Gustave Courbet's Reclining Nude Essay

1459 words - 6 pages

Gustave Courbet's Reclining Nude

In the Philadelphia Museum of Art are five paintings by Gustave Courbet;
of all of these I found Reclining Nude (1868, Oil on canvas, The Louis &
Stern Collection, 63-81-20) the most interesting. It depicts a nude woman
lying on the beach beneath a billowing canopy. A dark, but tranquil sea is
in the background. The sky is dark as if the final rays of the sun were
disappearing over the horizon. There are a few clouds in the sky, they are
dark but not threatening. The picture is very dark in general and there is
no obvious light source. The edges of the painting are so dark it is
impossible to tell what the nude reclines against.

A very dim light falls on the woman, who lies on her right side. The
upper half of her torso is twisted to her left and her hips and legs face
the viewer. Her right leg is bent slightly so her calf is beneath her
straightened left leg. The woman is not as thin as classical nudes, her
hips are somewhat broad and her thighs are slightly heavy. Her arms are
crossed languidly over her head. Because her arms are crossed over her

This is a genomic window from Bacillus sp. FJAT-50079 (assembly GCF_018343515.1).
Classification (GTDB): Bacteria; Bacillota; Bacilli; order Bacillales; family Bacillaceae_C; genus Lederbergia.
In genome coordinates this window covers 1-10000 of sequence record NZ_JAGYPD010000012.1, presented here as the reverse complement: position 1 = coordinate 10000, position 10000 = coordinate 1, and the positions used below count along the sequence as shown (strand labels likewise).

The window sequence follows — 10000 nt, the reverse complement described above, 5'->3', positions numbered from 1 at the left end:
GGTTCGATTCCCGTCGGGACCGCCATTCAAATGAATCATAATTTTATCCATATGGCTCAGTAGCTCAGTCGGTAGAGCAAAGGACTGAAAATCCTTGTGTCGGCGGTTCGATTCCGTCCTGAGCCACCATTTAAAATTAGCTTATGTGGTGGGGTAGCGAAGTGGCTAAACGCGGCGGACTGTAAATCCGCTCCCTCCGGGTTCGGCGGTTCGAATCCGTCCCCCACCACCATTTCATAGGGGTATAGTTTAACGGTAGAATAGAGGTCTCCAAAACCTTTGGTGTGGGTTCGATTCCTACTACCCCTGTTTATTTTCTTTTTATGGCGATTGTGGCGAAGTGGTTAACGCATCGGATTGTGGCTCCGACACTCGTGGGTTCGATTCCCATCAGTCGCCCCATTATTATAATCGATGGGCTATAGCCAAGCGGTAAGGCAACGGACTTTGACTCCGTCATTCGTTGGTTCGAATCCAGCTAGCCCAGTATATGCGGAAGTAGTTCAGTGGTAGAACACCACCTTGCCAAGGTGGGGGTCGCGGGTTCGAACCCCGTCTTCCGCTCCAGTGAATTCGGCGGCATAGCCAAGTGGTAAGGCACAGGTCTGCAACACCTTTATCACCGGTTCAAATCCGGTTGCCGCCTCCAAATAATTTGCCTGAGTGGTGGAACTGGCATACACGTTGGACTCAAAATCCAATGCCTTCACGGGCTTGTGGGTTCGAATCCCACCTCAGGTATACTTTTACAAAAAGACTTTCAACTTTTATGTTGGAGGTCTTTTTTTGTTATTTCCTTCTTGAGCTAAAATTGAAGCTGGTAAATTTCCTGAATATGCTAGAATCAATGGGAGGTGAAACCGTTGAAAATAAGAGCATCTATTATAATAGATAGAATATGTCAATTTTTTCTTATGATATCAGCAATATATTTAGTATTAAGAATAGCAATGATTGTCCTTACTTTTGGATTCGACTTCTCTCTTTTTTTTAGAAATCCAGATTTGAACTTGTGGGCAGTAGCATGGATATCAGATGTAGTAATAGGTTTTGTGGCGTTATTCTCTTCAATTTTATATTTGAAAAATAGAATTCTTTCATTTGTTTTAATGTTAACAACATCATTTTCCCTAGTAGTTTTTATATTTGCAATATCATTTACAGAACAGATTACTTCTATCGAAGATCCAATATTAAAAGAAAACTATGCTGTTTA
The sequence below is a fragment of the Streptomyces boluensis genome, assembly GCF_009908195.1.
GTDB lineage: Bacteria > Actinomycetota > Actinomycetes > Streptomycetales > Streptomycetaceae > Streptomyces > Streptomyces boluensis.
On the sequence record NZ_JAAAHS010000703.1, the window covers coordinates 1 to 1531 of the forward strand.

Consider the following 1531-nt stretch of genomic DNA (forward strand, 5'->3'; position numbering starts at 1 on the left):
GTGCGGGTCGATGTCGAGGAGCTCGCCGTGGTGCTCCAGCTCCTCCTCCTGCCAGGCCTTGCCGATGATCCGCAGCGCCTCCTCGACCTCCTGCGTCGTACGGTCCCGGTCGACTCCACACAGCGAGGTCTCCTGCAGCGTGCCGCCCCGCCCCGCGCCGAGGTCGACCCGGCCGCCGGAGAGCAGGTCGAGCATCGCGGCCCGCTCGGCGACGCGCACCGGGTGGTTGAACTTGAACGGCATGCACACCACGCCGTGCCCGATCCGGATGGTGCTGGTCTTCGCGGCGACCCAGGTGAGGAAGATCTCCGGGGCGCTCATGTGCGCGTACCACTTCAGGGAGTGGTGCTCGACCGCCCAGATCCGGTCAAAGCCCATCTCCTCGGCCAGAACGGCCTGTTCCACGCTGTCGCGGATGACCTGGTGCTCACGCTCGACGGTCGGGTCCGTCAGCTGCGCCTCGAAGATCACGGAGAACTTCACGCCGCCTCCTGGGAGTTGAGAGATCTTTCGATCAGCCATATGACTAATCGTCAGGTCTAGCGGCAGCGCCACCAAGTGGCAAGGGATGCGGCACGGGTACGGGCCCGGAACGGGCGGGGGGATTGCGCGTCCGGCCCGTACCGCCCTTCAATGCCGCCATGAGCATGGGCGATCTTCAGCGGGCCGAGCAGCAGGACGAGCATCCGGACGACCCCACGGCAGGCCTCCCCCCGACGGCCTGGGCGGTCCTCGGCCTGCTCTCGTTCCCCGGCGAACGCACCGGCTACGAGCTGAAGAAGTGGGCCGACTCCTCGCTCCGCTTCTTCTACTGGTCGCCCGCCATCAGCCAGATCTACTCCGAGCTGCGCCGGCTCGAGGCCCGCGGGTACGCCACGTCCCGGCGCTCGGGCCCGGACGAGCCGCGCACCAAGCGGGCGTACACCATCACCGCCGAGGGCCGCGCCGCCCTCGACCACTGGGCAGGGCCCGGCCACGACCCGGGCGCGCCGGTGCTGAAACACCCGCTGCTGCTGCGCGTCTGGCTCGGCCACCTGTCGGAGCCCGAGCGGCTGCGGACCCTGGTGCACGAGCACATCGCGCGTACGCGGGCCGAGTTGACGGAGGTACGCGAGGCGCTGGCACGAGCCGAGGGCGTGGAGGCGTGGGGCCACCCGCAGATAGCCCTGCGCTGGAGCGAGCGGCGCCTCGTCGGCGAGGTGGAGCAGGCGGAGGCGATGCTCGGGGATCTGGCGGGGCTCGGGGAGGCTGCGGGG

head, her face is almost completely in the shadows; this shadowing covers
the detail of her face in such a way that she could be almost anyone. She
gazes wistfully at the ground to her left.

The woman is rendered very softly and is in a very sensuous pose. This
picture would have been found scandalous for its sexual overtones as was
Courbet's La Demoiselles au bord de la Seine. A scarlet cloth lies in
front of her; it has a very rumpled look which has sexual implications. The
vacant, wistful look and the languid crossing of her arms suggests that she
is thinking of a lover who has just left her. The careful shadowing of her
facial features leads one to believe she has something to hide from public
knowledge. It is not covered enough, however, for one to believe she has
any shame for appearing in so public a place in such a position; this, too,
would have been found scandalous in the 1860's. Now, however, compared to
such displays of sexuality and nudity as found in magazines such as
Penthouse and Playgirl or X-rated movies, the picture is perceived as a
modest, proper display of sexuality. Today there is nothing offensive about
the woman's display of sexuality.

One other reason that the critics and public would have found this
picture offensive is that to them this is not a display of nudity, but a
display of nakedness. The woman is perceived as naked rather than nude,
because she is not in a classical setting or an important person portrayed
in a classical setting. This is not a picture of a nude Venus rising from
the sea foam or a nude Psyche with her adoring Cupid. This woman is not
even a rich patroness being portrayed in one of the classical settings.
This woman could be any fair-haired woman;whe is a common woman, most
likely the artist's mistress or even a prostitute. Her nudity is for...

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